Rest Your Head

2008 marked a noticeable change in Liverpool, England’s historic maritime city in the northwest of the country, where the River Mersey meets the Irish Sea. A key trade and migration port from the 18th to the early 20th centuries and famously the hometown of The Beatles, Liverpool had just celebrated its 800th birthday in 2007, when the following year the city became a European Capital of Culture. This very public opportunity to showcase its cultural life and development marked the veritable rebirth of this characterful metropolis, the effects of which have yet to slow down.
Liverpool so deftly used its Capital of Culture status to completely transform its cultural base, not to mention the way in which the city was viewed internationally, that, one decade on, Liverpool still continues to develop and grow at a pace that few could have imagined ten years ago. In tandem with this progression, the city’s restaurant, nightlife and tourist industries have also blossomed exponentially, resulting in a fascinating and well-rounded cultural destination, which holds its own internationally and makes for a superb city break.
Liverpool’s beautiful Georgian Quarter is a legacy of the city’s former wealth, and the area boasts one of the largest collections of terraced Georgian town houses outside London. Treading the cobbled streets of this picturesque district is to uncover a different story at every turn, and hence, unsurprisingly, the Georgian Quarter has become a hotspot for production companies filming everything from Hollywood blockbusters to TV dramas against the backdrop of gorgeous buildings.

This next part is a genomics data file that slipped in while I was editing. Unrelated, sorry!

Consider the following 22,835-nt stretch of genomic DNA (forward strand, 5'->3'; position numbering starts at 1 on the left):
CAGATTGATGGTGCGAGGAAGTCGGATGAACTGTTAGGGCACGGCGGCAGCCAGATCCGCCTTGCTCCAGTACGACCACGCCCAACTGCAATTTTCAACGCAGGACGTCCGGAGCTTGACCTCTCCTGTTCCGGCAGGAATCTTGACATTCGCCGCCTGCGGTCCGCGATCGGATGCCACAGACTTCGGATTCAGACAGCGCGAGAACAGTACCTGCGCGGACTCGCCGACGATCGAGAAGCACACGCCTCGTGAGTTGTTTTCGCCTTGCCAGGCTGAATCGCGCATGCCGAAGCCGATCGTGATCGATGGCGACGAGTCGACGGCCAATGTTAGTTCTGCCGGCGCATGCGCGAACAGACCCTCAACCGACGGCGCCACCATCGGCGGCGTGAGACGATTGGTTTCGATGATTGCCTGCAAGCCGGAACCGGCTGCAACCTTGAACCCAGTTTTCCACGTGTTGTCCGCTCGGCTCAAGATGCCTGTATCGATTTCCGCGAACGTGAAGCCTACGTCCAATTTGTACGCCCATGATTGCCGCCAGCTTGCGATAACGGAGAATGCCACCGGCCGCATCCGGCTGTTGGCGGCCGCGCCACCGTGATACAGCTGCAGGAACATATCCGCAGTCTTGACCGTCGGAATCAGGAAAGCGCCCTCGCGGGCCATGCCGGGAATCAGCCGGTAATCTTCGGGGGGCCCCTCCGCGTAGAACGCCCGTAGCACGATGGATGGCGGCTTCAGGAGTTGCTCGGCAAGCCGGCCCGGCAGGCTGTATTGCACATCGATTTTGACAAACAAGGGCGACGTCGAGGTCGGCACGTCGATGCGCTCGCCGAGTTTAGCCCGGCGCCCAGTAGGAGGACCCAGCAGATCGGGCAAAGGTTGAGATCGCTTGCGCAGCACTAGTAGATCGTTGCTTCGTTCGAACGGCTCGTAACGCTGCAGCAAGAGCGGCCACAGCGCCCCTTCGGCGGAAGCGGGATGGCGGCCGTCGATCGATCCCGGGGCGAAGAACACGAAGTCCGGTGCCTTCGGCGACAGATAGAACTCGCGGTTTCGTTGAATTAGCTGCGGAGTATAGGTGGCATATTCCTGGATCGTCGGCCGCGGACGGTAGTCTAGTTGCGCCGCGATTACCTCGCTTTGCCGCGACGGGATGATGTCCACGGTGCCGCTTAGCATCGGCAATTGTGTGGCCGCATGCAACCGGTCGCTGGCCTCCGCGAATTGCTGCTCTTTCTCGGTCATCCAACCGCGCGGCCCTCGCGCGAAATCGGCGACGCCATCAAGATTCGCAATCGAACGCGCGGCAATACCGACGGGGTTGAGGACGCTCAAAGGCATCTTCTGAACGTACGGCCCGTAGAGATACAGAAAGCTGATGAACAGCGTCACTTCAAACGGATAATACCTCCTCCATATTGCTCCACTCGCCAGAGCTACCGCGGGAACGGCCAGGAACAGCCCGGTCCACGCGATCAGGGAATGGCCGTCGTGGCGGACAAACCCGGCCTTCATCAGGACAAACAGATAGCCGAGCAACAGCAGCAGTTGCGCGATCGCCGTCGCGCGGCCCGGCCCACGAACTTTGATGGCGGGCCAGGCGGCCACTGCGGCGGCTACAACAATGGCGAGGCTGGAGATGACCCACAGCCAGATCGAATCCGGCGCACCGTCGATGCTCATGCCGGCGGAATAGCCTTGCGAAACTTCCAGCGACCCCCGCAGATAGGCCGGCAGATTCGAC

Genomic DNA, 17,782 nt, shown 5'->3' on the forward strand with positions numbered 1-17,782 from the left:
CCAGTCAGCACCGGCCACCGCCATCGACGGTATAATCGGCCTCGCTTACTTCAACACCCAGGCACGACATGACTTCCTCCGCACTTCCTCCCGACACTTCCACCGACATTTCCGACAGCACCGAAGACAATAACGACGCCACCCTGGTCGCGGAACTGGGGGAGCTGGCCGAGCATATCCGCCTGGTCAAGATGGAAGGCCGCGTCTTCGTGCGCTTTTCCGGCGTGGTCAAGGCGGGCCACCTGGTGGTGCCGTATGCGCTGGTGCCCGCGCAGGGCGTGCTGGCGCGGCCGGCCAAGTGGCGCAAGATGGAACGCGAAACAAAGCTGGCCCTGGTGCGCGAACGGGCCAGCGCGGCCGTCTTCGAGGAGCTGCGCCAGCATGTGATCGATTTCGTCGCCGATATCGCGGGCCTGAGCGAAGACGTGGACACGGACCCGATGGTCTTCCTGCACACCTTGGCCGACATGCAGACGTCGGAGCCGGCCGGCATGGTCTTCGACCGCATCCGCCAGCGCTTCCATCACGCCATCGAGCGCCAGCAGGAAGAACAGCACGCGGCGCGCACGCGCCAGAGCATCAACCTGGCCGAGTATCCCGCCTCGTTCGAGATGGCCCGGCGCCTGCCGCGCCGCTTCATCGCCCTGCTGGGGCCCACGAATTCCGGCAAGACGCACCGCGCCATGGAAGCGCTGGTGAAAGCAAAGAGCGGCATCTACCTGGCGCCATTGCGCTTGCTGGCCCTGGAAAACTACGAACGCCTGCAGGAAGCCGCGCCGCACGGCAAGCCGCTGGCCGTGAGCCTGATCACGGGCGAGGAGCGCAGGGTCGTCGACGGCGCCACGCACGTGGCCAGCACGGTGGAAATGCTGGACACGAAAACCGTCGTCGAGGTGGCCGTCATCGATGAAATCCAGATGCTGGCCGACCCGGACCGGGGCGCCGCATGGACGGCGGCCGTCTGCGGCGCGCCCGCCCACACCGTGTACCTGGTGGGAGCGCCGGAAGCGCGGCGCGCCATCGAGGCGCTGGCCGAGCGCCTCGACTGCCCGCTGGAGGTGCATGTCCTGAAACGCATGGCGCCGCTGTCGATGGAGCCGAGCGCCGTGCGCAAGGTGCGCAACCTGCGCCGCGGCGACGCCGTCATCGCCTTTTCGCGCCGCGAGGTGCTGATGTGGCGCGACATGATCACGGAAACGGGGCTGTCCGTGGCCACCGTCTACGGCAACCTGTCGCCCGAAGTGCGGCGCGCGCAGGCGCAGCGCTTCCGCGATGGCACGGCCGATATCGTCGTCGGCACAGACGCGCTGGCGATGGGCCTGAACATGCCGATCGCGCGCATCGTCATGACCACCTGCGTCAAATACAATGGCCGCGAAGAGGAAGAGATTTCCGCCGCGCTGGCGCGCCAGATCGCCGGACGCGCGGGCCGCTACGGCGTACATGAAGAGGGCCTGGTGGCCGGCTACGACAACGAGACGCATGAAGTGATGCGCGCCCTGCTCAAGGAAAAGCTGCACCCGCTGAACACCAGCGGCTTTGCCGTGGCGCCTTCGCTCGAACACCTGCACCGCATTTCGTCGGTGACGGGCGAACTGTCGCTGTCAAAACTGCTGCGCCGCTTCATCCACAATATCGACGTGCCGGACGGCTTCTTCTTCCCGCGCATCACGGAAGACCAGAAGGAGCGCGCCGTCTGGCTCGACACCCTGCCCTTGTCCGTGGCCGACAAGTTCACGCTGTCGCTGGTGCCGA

At the heart of Liverpool’s Georgian Quarter is Hope Street, which won the Academy of Urbanism’s 2013 Great Street Award. Dominating the skyline at one end of Hope Street is Liverpool Cathedral – Britain’s biggest cathedral, the largest Anglican cathedral in Europe and the fifth largest in the world. At the other end of Hope Street, the starkly contrasting Liverpool Metropolitan Cathedral is another of the city’s magnificent landmarks, and regularly hosts cultural events including music concerts and recitals. In between these two Liverpool icons is Hope Street Hotel, the city’s first boutique offering, which skilfully marries new and old buildings (one dating back to 1860), including a magnificent, Italian palazzo-style Victorian warehouse, the ground floor of which is home to the much-lauded London Carriage Works restaurant.
Upstairs, a selection of individually-styled rooms and suites offer guests a taste of the past updated with contemporary decor and modern conveniences. Aptly described by The Sunday Times as ‘Isambard Kingdom Brunel meets Carrie Bradshaw’, Hope Street Hotel is the perfect base from which to explore Liverpool’s Georgian Quarter, the real beauty of which is that even if you veer off the beaten track, you will almost always find hidden architectural treasure.